What Is Achilles Tendonitis?
Achilles tendonitis occurs when the tendon that connects the back of your leg to your heel becomes swollen and painful near the bottom of the foot.
There are two large muscles in the calf. These create the power needed to push off with the foot or go up on the toes.
The large Achilles tendon connects these muscles to the heel and allows you to push your foot down. You use your Achilles tendon when walking, running, and jumping.
Tendonitis due to overuse is most common in younger people. It can occur in walkers, runners, or other athletes. Tendonitis from arthritis is more common in middle-aged and older adults.
The symptoms of achilles tendonitis include:
- Pain in the heel and along the length of the tendon when walking or running
- Pain and stiffness in the area in the morning
- Pain in the achilles tendon when touched or moved
- Swelling and warmth in the heel or along the tendon
- Difficulty standing up on one toe
Diagnosis of Achilles Tendonitis
Your health care provider will first perform a physical exam. Your doctor will look for tenderness along the tendon and pain in the area of the tendon when you stand on your toes.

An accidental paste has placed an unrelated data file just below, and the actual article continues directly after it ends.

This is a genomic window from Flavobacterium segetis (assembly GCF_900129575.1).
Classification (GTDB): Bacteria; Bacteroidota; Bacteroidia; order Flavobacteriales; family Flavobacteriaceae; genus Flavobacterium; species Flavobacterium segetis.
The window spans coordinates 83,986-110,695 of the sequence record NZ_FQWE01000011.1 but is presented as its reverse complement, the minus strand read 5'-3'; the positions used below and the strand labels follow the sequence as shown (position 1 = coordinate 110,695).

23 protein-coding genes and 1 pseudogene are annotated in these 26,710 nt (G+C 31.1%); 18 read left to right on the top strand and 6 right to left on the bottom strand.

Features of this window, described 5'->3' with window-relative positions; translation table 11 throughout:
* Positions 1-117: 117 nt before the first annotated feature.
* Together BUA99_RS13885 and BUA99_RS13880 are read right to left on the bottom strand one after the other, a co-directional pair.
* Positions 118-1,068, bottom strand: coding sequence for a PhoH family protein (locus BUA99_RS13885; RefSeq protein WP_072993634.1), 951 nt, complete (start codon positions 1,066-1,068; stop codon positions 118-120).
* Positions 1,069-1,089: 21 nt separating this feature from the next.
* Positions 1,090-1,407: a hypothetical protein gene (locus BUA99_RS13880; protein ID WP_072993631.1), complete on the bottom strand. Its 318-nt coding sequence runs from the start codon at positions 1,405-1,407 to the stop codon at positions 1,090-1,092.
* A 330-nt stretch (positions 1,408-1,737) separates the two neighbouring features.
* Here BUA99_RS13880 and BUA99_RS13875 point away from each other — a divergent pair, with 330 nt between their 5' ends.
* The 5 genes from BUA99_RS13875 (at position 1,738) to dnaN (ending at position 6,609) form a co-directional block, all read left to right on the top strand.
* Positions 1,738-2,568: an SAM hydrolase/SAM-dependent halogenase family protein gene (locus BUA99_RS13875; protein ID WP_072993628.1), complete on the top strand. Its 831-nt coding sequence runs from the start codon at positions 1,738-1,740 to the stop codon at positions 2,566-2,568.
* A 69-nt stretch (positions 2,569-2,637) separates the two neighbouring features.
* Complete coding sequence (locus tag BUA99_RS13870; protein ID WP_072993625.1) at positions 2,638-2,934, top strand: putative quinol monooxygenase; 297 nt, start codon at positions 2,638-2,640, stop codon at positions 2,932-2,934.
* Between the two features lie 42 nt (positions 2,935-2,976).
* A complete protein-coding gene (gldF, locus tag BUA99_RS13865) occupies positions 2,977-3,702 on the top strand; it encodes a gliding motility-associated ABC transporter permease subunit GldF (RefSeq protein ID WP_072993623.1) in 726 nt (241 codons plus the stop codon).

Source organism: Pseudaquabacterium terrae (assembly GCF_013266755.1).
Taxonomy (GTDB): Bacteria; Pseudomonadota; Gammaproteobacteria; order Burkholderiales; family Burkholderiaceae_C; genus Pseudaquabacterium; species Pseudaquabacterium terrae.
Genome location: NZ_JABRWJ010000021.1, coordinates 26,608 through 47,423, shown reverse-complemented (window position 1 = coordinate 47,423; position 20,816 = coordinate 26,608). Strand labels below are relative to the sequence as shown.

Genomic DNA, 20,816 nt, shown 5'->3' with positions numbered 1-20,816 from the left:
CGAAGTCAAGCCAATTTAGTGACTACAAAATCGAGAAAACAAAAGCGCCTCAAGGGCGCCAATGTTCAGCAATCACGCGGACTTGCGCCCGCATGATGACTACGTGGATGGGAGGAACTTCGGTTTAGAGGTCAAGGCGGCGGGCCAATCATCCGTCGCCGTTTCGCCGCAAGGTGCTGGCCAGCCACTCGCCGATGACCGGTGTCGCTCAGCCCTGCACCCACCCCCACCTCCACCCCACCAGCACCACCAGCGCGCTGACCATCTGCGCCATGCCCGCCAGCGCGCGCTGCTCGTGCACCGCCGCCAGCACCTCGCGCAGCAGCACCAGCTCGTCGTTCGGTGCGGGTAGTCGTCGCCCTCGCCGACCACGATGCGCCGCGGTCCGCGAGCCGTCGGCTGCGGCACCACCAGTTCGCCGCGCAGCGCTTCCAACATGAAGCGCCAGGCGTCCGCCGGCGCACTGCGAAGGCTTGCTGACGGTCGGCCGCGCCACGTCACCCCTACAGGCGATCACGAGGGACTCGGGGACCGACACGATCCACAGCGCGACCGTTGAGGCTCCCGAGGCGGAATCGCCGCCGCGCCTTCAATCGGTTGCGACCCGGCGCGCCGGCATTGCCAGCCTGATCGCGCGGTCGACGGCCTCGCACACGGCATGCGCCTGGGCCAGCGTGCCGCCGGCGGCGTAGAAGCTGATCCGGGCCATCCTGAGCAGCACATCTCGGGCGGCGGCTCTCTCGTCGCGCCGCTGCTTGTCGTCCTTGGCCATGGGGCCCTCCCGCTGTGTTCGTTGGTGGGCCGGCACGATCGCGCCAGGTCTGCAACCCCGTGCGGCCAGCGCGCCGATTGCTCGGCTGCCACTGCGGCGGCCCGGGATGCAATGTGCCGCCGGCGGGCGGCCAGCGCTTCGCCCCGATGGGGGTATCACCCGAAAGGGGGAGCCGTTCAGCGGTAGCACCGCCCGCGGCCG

X-rays can help diagnose bone problems, and an MRI scan may be done if you are considering surgery or there is a chance that you have a tear in the Achilles tendon.
Treatment at Penn
Achilles tendonitis can often be treated without surgery. Your health care team can recommend changes to your normal activity that will help with your symptoms. A physical therapist can also show you stretching exercises for the Achilles tendon. It is important to remember that it may take at least two to three months for the pain of Achilles tendonitis to go away. If your pain does not improve, you may need surgery to remove inflamed tissue and abnormal areas of the tendon. If there is a bone spur irritating the tendon, surgery can be used to remove the spur.
Penn Programs & Services for Achilles Tendonitis
Penn orthopaedic foot and ankle specialists offer comprehensive surgical and non-surgical options to treat every type of foot and ankle condition.
The highly skilled physiatrists of Penn Medicine’s Physical Medicine and Rehabilitation department treat musculoskeletal disorders.